Twospotted spider mites. Photo by Dave Cappaert.


Eggs are laid singly on the undersides of leaves. Six-legged larvae hatch from the eggs. They develop into eight-legged nymphs, which pass through two nymphal stages. After each larval and nymphal stage there is a resting stage. The adults mate soon after emerging from the last resting stage, and in warm weather the females soon lay eggs. Each female may lay over 100 eggs in her life and up to 19 eggs per day. Development is most rapid during hot, dry weather. A single generation may require as many as 20 or as few as 5 days to reach adulthood and begin producing offspring. Typically twospotted spider mites overwinter in the soil or sheltered places as adults that reemerge in spring. However, with mild winter weather or protected areas like cold frames and greenhosues they may continue to feed and lay eggs at a reduced development rate.

Scouting and Monitoring

Twospotted spider mites are common on roses, daylilies, hollyhock, marigold, butterfly bush (Buddleja), Solomon's seal, and many other annuals, perrenials, and shrubs. Twospotted spider mites are most active in hot dry weather. Begin monitoring susceptible plants in late May as weather becomes warmer. Look on the undersides of leaves for webbing, eggs, shed skins, and mites. An efficient way to monitor is to beat plant foliage on a paper plate or other white surface. Mite will be easily distinguished from dirt and other debris because they will be moving. Check plants weekly as populations can outbreak very quickly. Throughout the season look for stippling damage on leaves and focus scouting on plants that have been damaged in previous years.

Decision Making

Deciding if control is necessary is difficult because no reliable thresholds are available. In addition, populations are often suppressed by natural enemies such as predatory mites and minute pirate bugs. Therefore decisions must be made base on the presence of mites, whether a particular plant or site has had twospotted spider mite outbreaks in the past, and the value of the plants. A few mites in a cool landscape with complex vegetation may never grow into a damaging population. However, mites on plants in direct sun or surrounded by impervious surfaces or turf may outbreak quickly due to higher temperatures, greater plant stress, and fewer natural enemies.

Intervention & Control

Cultural control:

The best cultural control measure for spider mite management is to plant less suseptible plant species in areas that are hot, dusty, or stressful. Nitrogen fertilizer can induce mite outbreaks by making plants more nutritious to feed on. In addition, since twospotted spider mites feed on many weeds and wild plants like black berries and violet, removing these plants from landscapes or from around suseptible plants may reduce infestations.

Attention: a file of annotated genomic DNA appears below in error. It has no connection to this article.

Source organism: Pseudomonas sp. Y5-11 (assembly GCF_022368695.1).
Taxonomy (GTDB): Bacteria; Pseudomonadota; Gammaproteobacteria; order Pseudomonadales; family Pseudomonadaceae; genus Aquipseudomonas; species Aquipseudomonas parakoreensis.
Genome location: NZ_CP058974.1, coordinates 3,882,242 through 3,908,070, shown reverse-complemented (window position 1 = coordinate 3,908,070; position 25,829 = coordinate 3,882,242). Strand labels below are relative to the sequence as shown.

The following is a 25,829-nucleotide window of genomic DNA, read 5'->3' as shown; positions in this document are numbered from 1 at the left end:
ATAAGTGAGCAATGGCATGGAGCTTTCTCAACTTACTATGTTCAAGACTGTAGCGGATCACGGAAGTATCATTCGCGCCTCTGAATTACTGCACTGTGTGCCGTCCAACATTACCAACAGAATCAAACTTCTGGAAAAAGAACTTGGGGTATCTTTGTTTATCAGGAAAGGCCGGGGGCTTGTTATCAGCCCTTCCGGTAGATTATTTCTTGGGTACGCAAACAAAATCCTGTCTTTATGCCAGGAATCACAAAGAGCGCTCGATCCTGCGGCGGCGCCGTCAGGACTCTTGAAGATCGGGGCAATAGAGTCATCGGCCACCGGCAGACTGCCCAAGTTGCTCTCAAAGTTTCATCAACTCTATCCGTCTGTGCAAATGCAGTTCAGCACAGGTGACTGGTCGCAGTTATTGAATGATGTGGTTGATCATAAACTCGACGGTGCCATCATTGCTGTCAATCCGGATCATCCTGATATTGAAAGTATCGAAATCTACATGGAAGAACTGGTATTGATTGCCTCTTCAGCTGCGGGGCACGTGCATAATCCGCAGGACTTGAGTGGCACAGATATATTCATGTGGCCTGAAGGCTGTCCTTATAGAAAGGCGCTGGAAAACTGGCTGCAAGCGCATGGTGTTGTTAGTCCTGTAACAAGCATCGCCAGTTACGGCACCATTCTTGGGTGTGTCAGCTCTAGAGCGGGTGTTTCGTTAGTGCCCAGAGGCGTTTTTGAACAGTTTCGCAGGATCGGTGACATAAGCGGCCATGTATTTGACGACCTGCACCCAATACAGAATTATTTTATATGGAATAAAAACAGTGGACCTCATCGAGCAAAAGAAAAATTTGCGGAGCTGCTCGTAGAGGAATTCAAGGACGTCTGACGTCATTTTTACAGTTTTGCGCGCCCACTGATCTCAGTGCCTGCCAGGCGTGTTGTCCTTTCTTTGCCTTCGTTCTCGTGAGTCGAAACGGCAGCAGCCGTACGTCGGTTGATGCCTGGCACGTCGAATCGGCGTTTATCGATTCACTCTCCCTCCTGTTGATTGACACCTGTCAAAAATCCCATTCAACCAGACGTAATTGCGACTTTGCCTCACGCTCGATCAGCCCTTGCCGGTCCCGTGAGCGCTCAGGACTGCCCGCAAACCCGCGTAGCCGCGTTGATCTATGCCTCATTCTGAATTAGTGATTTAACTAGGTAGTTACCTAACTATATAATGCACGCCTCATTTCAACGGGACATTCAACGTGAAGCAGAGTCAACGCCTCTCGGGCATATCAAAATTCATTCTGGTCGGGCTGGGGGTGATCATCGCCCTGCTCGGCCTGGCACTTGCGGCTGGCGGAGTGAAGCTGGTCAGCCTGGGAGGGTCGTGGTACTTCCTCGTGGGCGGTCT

Isolated mite infestations may be pruned from plants.

Biological control:

Spider mites have many predators that often keep them under control. These include predatory mites, minute pirate bugs (Orius spp.), lacewing larvae, lady beetles, and others. Disrupting natural enemies with insecticides is often a cause of spider mite outbreaks. Imidacloprid and other neonicotinoids can also lead to spider mite outbreaks.

Chemical control:

In many cases mite populations can be reduced with insecticide soap or horticultural oil. Spider mites are usually found on the underside of leaves. Thorough application of pesticides to the underside of the plant foliage is essential for good control. In hot weather, another application may be suggested 7 to 10 days later, to kill mites that were in the egg and resting stages during the first application.

Most insecticides do not control spider mites because mites are not insects. There are many miticides available that target specific aspects of mite physiology. These products are also safer for beneficial insects than broad spectrum insecticides. This can prevent resurgence of mite populations or secondary pest outbreaks that occur when pests that were not killed by insecticides are released from predation because all the natural enemies were killed. Check the North Carolina Agricultural Chemicals Manual for the latest list of products labeled for spider mite management in ornamental landscapes.

Sunday, January 1, 2017

BOOKS: The Wood for the Trees: One Man's Long View of Nature

The Wood for the Trees: One Man's Long View of Nature
Author:  Richard Fortey
Hardcover: 320 pages
Publisher: Knopf (December 6, 2016)
ISBN-10: 1101875755
ISBN-13: 978-1101875759

From Amazon...

A few years ago, award-winning scientist Richard Fortey purchased four acres of woodland in the Chiltern Hills of Oxfordshire, England. The Wood for the Trees is the joyful, lyrical portrait of what he found there.

With one chapter for each month, we move through the seasons: tree felling in January, moth hunting in June, finding golden mushrooms in September. Fortey, along with the occasional expert friend, investigates the forest top to bottom, discovering a new species and explaining the myriad connections that tie us to nature and nature to itself. His textured, evocative prose and gentle humor illuminate the epic story of a small forest. But he doesn't stop at mere observation. The Wood for the Trees uses the forest as a springboard back through time, full of rich and unexpected tales of the people, plants, and animals that once called the land home. With Fortey's help, we come to see a universe in miniature.

Richard Fortey was a senior paleontologist at the Natural History Museum in London. He was Collier Professor in the Public Understanding of Science and Technology at the Institute for Advanced Studies at the University of Bristol in 2002. In 2003, he won the Lewis Thomas Prize for Writing About Science from Rockefeller University. He has been a Fellow of the Royal Society since 1997 and was elected as a Fellow in the Royal Academy of Literature in 2009.